There are a number of file formats that graphic designers use when saving their work. Those who are working in Adobe Illustrator are likely to use the .ai file extension because it’s Illustrator’s native format. But if you’re using another vector editing app or if you want to ensure that other people will be able to open and use your files in different graphics applications, you may consider other formats.
EPS and SVG are two of the most common and popular choices for vector files. In fact, if you download free vectors from Vecteezy, you’re likely to find an EPS file inside the download. If you’re wondering what’s the difference between EPS and SVG files and when you should use these extensions, we’ll provide answers to all of your questions.
Related: What Is a Vector File?
Overview of the EPS File Format
The EPS file format (files that end in .eps) is a legacy format originally created for printing. EPS stands for Encapsulated PostScript. It’s a vector file format that includes a bitmap or raster preview of the image also encapsulated within the file. Thanks to the preview image, some graphic design software that’s not capable of working with vector files can still see and display the preview image, even though it cannot read the file itself. (If you’re not familiar with the difference between vector graphics and bitmap or raster images, please see Raster vs. Vector.)
As a legacy format, EPS is no longer in development. Although it’s older, the EPS format is still very popular because it’s widely supported, which means you can use the software of your own selection. Regardless of what vector design software you’re using, it can open and save EPS files. Many pixel-based editors like Photoshop can also open EPS files, although the image will need to be rasterized in order to edit it (which means it will no longer be a vector graphic that can scale).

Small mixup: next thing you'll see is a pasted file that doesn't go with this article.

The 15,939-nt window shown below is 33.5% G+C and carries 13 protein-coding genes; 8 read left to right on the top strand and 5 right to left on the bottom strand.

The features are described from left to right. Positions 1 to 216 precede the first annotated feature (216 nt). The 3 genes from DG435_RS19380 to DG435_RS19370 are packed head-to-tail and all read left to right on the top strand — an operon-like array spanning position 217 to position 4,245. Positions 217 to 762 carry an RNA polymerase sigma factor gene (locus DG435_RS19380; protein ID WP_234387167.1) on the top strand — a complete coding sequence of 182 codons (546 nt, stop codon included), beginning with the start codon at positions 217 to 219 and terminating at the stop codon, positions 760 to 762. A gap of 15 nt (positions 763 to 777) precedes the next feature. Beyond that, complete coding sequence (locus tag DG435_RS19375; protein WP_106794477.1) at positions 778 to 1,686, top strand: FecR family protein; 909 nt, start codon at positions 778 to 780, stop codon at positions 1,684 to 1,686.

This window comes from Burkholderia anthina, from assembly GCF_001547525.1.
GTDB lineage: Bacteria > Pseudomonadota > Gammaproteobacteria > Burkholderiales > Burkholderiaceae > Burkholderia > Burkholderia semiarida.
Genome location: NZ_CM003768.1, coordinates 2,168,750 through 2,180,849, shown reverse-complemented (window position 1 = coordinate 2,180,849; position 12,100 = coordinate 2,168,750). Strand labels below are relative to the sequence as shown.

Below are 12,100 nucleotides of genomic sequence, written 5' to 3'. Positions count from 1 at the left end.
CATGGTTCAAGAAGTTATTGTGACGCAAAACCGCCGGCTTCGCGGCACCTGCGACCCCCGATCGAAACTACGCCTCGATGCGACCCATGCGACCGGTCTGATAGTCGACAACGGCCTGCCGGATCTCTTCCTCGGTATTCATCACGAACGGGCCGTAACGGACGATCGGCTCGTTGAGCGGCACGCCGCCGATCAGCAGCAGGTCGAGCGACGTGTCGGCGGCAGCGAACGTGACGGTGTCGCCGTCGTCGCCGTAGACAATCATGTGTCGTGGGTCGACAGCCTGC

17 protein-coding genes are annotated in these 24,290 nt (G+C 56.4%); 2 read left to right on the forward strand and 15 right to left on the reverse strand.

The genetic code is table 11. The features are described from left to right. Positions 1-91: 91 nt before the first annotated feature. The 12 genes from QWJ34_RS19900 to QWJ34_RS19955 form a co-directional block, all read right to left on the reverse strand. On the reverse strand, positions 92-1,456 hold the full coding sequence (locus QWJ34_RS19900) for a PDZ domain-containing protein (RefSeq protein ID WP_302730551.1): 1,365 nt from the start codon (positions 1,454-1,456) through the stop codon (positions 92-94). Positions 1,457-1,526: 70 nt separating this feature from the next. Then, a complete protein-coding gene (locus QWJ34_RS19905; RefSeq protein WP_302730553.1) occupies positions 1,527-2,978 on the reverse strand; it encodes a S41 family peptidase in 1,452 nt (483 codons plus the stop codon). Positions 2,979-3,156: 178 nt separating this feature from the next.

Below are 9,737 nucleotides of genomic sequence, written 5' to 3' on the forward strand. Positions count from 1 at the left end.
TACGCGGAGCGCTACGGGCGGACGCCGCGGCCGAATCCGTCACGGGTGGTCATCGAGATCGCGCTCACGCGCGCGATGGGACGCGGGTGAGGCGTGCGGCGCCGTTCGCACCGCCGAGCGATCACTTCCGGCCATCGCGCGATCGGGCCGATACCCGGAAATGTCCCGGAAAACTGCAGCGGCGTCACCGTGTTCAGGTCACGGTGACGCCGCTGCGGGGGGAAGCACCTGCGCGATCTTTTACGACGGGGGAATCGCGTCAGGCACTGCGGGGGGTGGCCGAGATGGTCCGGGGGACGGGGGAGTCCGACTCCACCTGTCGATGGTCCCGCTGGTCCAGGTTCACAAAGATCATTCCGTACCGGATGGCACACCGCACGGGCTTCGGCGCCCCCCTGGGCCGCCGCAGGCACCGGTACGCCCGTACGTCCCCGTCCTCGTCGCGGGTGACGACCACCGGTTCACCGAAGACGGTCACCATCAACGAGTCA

For more details, please see What Is an EPS File?
Overview of the SVG File Format
SVG is short for Scalable Vector Graphics. This XML-based format was created in 1999 and is still actively developed by the World Wide Web Consortium. The primary use of the SVG format is for images and graphics that will be displayed online. For example, logos, icons, and illustrations can be displayed in SVG format, and since they are scalable vectors that can be resized, the image will remain crisp and clear at any size. You’ll simply use the SVG file in the website’s design, and it will be displayed at the exact size needed.